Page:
The worldview behind feng shui is at odds with the belief in a sovereign God. There is no force called luck in the Christian worldview. To believe in luck is to believe one is favored or not favored by benevolent and/or malevolent forces or gods (which, biblically, do not exist), rather than trusting the sovereign God who “causes all things to work together for good…to those who are called according to His purpose” (Rom. 8:28 nasb).
Principles of the I Ching, a divinatory tool, are used in feng shui. Feng shui itself is a form of divination based on Taoist philosophy. Divination, however, is strongly forbidden in Deuteronomy 18:10–12 and other passages such as 2 Kings 17:17; 21:6; and Acts 16:16–18 (some translations may use the term “soothsaying” instead of “divination”).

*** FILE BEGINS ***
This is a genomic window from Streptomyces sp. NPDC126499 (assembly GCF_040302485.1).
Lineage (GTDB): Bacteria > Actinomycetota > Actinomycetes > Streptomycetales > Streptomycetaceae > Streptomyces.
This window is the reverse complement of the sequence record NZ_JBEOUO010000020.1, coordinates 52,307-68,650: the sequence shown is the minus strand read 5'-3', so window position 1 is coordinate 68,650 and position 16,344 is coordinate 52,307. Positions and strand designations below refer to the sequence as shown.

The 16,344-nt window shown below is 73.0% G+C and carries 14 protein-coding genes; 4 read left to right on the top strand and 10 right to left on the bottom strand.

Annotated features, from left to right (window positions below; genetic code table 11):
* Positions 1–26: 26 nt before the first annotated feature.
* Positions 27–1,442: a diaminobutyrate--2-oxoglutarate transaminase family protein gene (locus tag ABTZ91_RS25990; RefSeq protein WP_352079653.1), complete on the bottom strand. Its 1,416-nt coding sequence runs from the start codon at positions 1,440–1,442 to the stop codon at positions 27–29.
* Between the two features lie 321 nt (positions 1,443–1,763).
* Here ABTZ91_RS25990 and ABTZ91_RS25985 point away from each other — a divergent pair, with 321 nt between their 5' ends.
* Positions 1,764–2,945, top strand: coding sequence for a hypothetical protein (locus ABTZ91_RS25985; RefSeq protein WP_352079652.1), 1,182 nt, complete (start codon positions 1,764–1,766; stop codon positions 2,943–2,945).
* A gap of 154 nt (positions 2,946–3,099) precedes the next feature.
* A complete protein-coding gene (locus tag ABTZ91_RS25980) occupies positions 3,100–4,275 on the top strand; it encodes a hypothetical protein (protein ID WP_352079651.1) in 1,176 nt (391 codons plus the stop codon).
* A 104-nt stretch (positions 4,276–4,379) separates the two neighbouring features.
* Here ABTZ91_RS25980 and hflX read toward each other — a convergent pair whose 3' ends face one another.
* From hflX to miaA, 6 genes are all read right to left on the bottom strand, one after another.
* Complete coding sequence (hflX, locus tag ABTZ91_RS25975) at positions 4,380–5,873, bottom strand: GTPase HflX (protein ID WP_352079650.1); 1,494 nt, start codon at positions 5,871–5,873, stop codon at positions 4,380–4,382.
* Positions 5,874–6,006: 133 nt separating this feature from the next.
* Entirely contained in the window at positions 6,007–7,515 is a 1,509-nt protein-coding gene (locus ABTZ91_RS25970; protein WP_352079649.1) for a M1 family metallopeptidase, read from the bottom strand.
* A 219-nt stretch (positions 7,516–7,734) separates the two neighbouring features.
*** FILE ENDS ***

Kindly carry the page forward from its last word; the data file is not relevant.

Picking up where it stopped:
Feng shui operates entirely on the principles of chi and balancing yin and yang energies. To accept chi, one must ignore the personal Christian God and instead trust an impersonal force, but there is no biblical evidence for an impersonal life force permeating the universe. To seek harmony through a balance of yin and yang energies, moreover, is at odds with trusting Christ, and with the peace we have through Christ. It is entirely inconsistent with Christianity to believe that harmony and balance result from the manipulation and channeling of nonphysical forces or energies, or that such can be done by means of the proper placement of physical objects. Such techniques, in fact, belong to the world of sorcery.